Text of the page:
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Minimum height for women in the forces reduced
MINIMUM heights for women aspiring to join the Armed Forces – including the Guardia Civil – have been brought in line with those of men to avoid discrimination which automatically excludes 45% of females in Spain.
A European Court of Justice (ECJ) ruling a year ago yesterday (Thursday) required all member States to set a minimum height valid for each sex, not a blanket minimum for both sexes, since with women being shorter than men on average, it meant more females were denied entry to the forces than men.
Spain has now put this into place.
Until now, both men and women were required to be 1.6 metres (5'3”) or above to join the forces.
Men automatically had more of a chance, given that the average height for a Spanish man is 1.77 metres (5'9.5”), number 41 in the world, whilst Spanish women – whose height averages 1.63 metres (5'4”) would be more likely to be barred, since any female below average height would not be able to enlist.
This would particularly affect those of foreign descent, especially of Latin American parents, grandparents or further back – a continent whose citizens heading for Europe settle almost exclusively in Spain, it also has some of the world's shortest people: women from Guatemala average just 1.5 metres (4'11”) in height.
In fact, one of Catalunya's most famous residents, Latin pop-rocker Shakira – who is half-Lebanese, a quarter Spanish and a quarter Columbian – is just 4'11” tall.
Now, the minimum height for women to join the forces in Spain is 1.55 metres (5'1”) - which would exclude Shakira, but allow many others of below-average height to realise their dream career.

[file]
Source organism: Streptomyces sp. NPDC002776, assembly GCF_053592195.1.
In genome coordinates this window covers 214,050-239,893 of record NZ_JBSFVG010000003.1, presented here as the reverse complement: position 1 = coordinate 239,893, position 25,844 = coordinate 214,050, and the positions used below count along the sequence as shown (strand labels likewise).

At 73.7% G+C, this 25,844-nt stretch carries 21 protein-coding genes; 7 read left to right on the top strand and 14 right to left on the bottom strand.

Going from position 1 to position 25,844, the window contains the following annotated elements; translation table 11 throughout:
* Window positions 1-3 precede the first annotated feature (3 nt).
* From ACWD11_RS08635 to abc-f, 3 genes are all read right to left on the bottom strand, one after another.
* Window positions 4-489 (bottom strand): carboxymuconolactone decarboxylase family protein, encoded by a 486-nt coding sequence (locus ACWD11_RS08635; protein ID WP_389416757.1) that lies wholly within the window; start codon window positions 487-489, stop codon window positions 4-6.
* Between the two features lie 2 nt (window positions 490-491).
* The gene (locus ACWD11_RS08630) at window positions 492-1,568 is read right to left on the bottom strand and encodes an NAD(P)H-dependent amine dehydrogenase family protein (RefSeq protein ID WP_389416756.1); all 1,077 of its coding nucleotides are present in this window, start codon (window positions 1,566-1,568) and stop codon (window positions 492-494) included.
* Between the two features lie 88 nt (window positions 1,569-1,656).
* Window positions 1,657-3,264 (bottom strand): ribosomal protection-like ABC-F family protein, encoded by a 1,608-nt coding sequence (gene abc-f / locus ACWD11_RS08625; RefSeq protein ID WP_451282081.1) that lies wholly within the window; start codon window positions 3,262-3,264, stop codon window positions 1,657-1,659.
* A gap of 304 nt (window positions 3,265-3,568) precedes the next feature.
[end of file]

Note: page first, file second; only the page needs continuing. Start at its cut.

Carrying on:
And height is not everything, even in the forces, Spain's ministry of defence insists.
Parliament's Defence Commission MP Félix Alonso says, “we need a lot of brain and not so much brawn.”
Another rule affecting women trying to join the forces has been relaxed: although tattoos are still forbidden, this is only the case when they are visible whilst in a uniform wearing trousers.
Until now, visible tattoos were banned, which meant a woman who had one on her thigh was prevented from joining as it showed up when she wore a skirt – yet, if a male candidate had had one in the same place, he would have been able to join since it would be covered by his trousers.
Now, the 'not visible in trousers' rule applies to both, even for tattoos that show up when female officers are in skirts.
Spain's still growing, but UK and USA have peaked
Research shows that average heights in Spain, Italy and most Latin American countries are continuing to rise – unlike those of the UK, USA, Japan and Finland, where natives stopped growing many years ago.
Height is largely a question of phenotype – genetics, combined with the effects of a person's or society's environment – and, whilst Latin nations on both sides of the pond were often practically third-world until as little as two generations ago or even less, most are now prosperous and increasing in wealth.
This means better nutrition, which tends to increase average height over time.
Most countries experienced a height increase throughout the 20th century, with many of the wealthier ones reaching their peak: in 1914, men from the USA were the third-tallest in the world and women the fourth-tallest, whilst now they are at numbers 37 and 42 respectively.
The world's tallest average men are Dutch, at 1.83 metres (6'0”), and the world's tallest females are from Latvia at 1.7 metres (5'7”).
Whilst Guatemala is home to the world's shortest women, the world's shortest men are in East Timor, averaging just 1.6 metres (5'4”).
After The Netherlands, the world's tallest height averages for men are in Belgium, Estonia, Latvia and Denmark, in that order, and the world's tallest height averages for women, after Latvia, are in The Netherlands, Estonia, the Czech Republic and Serbia.
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